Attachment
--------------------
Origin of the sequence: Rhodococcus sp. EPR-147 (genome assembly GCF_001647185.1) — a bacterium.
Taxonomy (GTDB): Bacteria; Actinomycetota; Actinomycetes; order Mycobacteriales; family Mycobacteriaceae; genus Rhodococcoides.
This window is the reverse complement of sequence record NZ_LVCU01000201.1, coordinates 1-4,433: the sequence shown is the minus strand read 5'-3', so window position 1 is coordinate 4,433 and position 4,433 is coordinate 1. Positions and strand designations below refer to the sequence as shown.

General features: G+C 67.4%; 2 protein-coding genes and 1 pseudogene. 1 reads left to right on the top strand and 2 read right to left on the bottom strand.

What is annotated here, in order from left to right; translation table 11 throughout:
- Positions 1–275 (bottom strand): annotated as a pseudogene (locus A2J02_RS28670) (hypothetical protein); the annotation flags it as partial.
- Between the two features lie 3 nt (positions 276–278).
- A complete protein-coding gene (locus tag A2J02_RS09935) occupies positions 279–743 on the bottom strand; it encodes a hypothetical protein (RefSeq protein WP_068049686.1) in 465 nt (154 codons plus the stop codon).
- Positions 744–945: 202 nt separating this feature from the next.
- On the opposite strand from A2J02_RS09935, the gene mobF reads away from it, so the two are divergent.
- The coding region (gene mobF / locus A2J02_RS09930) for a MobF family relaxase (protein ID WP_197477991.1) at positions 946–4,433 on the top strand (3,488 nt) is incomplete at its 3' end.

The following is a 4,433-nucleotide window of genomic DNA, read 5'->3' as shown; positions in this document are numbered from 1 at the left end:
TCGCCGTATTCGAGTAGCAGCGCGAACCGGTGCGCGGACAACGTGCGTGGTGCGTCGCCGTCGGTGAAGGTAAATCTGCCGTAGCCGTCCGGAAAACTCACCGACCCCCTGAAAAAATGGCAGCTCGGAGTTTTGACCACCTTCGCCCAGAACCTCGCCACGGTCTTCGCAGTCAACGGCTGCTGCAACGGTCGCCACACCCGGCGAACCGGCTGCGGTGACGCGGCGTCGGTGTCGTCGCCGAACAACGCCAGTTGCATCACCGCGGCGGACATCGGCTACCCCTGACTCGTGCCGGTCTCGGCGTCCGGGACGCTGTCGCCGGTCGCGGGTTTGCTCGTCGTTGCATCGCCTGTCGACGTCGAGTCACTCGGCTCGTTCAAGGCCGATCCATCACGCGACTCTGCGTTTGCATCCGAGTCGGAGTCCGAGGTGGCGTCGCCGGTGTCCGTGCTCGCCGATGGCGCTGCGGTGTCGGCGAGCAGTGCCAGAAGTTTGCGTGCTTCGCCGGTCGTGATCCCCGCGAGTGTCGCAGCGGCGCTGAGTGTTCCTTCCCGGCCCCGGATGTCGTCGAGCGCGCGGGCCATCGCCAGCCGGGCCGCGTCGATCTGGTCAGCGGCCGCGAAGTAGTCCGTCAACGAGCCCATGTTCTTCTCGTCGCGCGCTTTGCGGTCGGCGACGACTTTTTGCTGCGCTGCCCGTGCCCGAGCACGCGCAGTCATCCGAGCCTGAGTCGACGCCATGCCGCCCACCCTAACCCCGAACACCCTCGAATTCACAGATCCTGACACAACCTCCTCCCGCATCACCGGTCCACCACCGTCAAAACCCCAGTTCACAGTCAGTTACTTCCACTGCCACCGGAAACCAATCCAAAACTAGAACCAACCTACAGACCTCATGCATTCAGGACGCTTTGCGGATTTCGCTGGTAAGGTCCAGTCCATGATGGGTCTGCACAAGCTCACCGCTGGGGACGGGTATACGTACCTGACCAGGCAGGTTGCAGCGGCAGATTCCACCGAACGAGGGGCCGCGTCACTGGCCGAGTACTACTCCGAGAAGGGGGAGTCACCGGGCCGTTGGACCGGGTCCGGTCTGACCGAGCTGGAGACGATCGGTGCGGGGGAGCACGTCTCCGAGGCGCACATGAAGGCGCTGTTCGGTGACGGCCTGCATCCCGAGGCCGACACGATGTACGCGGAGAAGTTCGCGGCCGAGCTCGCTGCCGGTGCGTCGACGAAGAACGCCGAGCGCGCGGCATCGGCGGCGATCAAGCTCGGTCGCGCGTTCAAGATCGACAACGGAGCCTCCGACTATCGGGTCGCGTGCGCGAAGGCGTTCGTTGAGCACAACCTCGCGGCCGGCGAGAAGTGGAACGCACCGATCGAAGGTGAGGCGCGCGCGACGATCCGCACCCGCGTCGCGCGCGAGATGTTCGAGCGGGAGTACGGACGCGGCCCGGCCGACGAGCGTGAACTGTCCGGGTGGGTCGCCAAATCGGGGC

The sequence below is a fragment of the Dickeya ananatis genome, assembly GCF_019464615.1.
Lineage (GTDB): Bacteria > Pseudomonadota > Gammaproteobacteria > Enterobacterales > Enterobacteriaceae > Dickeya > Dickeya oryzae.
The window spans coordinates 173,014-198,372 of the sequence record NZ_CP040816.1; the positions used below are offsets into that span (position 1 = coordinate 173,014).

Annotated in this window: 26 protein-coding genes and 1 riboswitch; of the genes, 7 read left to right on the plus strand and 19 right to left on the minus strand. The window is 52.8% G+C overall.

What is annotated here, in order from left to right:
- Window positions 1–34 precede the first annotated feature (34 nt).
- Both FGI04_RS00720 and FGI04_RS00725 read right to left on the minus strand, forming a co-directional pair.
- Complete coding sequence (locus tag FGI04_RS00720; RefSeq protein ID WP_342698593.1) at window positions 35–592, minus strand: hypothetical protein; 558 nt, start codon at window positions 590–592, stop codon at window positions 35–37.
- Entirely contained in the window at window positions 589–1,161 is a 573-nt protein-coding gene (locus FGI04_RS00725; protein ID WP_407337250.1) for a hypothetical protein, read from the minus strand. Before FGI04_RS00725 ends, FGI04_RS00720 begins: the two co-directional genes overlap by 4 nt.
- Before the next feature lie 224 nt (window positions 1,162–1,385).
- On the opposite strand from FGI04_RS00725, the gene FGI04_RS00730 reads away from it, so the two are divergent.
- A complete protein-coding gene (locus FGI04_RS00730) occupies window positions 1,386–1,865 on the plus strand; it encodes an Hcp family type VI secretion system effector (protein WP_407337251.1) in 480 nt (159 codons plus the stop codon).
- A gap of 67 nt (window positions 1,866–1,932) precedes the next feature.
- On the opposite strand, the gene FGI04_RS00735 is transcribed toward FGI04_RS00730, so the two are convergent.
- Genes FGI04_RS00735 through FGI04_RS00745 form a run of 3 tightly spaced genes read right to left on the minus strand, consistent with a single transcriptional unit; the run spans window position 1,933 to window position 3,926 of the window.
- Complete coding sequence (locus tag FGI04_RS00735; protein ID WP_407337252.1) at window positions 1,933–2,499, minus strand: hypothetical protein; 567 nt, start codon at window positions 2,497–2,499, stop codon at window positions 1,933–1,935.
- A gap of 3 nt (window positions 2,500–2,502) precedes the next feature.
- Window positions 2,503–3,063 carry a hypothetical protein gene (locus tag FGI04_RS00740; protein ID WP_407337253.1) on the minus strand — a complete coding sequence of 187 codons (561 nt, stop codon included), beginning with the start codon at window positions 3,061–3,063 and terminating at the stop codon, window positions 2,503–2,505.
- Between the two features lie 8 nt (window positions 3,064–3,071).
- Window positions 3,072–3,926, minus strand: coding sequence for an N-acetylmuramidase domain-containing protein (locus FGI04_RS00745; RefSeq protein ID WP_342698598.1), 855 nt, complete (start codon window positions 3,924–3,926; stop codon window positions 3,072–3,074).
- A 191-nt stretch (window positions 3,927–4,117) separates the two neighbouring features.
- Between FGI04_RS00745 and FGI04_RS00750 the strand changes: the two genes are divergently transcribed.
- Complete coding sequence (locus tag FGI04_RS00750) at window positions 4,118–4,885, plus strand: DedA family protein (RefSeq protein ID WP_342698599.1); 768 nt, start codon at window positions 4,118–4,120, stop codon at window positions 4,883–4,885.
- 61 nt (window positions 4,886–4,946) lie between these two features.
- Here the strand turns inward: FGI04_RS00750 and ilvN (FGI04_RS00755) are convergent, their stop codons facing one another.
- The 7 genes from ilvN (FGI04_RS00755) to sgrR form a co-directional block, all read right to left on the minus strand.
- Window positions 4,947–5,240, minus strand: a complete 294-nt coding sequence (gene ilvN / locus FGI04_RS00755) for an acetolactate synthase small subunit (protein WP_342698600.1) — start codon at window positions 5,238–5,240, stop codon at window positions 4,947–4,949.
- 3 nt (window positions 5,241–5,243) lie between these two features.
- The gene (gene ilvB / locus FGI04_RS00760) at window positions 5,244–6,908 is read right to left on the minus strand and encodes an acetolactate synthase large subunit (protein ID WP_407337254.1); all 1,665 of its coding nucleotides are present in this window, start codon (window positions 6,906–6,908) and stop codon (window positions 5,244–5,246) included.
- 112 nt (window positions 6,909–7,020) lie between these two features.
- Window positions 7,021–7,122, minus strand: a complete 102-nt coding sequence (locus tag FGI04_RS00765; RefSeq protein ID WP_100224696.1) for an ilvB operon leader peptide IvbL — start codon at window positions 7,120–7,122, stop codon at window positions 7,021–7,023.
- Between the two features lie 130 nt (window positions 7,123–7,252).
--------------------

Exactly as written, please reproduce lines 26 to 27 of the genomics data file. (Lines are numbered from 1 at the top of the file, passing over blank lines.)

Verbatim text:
- A gap of 67 nt (window positions 1,866–1,932) precedes the next feature.
- On the opposite strand, the gene FGI04_RS00735 is transcribed toward FGI04_RS00730, so the two are convergent.